Sylviane Gold, Dance Magazine's On Broadway columnist, was born in Paris and grew up a short subway ride from Broadway. She's been covering the arts as a reporter, editor and critic since 1970. Her theater criticism has appeared in publications as disparate as The SoHo Weekly News and The Wall Street Journal, and, in 1982, her Boston Phoenix reviews won the George Jean Nathan Award for Dramatic Criticism. From 2007 to 2016, she reviewed theater for suburban editions of The New York Times. She was chief dance critic for Newsday for nearly a decade, and has also written extensively about film and art. She chairs the selection committee of the annual Chita Rivera Awards for the best dance on Broadway.
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DanceBreak came roaring back to life on Monday after seven years on hiatus, and six choreographers now have the opportunity to be the next Andy Blankenbuehler. Or Joshua Bergasse, Kelly Devine, Casey Nicholaw, Josh Prince or Josh Rhodes. These stellar Broadway choreographers all got their first big shows after Melinda Atwood's musical-theater launching pad let them show the industry what they could do.
Since 2002, DanceBreak has been a sort of "So You Think You Can Choreograph" for Broadway. Although not everyone goes straight there—Mandy Moore and Mia Michaels are alumni, too—the program is meant to funnel talented choreographers to the Broadway stage by providing a platform for their work. Prince, who introduced Atwood to the cheering crowd, has paid DanceBreak the ultimate compliment, creating his own non-profit incubator for theater choreographers, Broadway Dance Lab. On Monday, he recalled the story of how he was offered the role of choreographer on Broadway's Shrek just days after its director saw the 2007 edition.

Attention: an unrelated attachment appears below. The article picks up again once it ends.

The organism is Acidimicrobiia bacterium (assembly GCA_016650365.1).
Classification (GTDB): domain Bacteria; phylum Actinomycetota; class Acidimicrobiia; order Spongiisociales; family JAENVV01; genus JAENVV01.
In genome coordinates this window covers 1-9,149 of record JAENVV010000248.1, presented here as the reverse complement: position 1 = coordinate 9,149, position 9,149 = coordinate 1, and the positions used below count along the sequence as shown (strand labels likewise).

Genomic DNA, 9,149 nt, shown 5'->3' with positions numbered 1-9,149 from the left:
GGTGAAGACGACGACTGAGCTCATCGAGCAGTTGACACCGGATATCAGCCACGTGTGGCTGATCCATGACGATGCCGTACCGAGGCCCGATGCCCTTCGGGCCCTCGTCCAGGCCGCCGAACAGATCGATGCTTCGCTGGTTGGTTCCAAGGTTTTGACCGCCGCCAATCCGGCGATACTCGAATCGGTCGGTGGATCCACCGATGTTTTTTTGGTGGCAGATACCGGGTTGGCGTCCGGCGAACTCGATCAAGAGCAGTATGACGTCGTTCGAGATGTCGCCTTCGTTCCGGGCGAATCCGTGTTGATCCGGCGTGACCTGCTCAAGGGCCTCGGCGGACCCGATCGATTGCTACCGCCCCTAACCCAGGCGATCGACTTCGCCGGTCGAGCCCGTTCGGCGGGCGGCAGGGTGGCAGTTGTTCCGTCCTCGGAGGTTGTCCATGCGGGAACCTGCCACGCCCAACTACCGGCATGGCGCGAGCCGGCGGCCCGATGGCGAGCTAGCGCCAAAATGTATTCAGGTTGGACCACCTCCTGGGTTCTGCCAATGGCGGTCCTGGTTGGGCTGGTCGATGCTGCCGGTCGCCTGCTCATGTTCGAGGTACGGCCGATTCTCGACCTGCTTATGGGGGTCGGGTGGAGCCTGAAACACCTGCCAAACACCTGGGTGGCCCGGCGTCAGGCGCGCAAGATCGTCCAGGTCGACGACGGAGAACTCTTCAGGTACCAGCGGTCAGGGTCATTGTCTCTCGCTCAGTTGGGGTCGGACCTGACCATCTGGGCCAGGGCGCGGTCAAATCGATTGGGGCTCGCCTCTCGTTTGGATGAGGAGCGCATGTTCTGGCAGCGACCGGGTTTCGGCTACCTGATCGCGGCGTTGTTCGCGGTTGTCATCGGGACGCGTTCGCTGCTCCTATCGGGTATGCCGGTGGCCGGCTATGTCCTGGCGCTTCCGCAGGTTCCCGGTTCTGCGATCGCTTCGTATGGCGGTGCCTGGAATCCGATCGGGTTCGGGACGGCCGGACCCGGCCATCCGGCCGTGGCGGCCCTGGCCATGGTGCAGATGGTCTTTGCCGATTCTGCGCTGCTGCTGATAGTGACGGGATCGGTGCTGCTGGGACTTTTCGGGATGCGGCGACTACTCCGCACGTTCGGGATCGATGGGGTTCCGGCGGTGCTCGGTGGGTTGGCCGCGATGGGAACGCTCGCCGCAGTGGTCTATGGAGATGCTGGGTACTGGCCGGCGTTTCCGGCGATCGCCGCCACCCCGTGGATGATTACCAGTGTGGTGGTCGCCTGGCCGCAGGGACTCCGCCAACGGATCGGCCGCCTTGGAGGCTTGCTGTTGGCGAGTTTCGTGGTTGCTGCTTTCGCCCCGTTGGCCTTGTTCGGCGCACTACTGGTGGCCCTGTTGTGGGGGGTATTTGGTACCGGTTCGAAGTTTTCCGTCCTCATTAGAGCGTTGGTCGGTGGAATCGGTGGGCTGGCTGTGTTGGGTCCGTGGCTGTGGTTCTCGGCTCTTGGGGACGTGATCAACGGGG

You could call it island-hopping, but it's not exactly a vacation. After choreographing last season's Come From Away, and winning a Tony nomination, Kelly Devine zipped from frosty Newfoundland to the Caribbean beach resort that is the setting for Escape to Margaritaville.
In the fall, she was shuttling between them, before they start this month: flying to Toronto to prepare a new Canadian production of Come From Away, then jetting back to Chicago for the final stop of Margaritaville's four-city pre-Broadway tryout.
"These two shows could not be more different from each other," Devine says with a dash of understatement. Come From Away is about the small Newfoundland town where airliners grounded by the 9/11 attacks dumped thousands of unexpected visitors; Escape to Margaritaville, at the Marquis Theatre, is a comic island romance concocted from the beachcomber songbook of Jimmy Buffett.
They speak a language of their own. You could call it Arendelle-ish, except that they were using it long before they started working on Frozen. So maybe the dialect filling a Times Square rehearsal hall last month should be dubbed Robsarahcharlie-ish, after choreographer and Tony winner Rob Ashford and his associate choreographers, Sarah O'Gleby and Charlie Williams. Based on Disney's smash animated film about the royal sisters of magical Arendelle, the musical is heading into rehearsals before previews on February 22 and a March 22 opening night at the St. James Theatre. But for now, it's in pre-production, and Ashford, O'Gleby and Williams are deep into their private shorthand, both verbal and physical, as they dissect a step.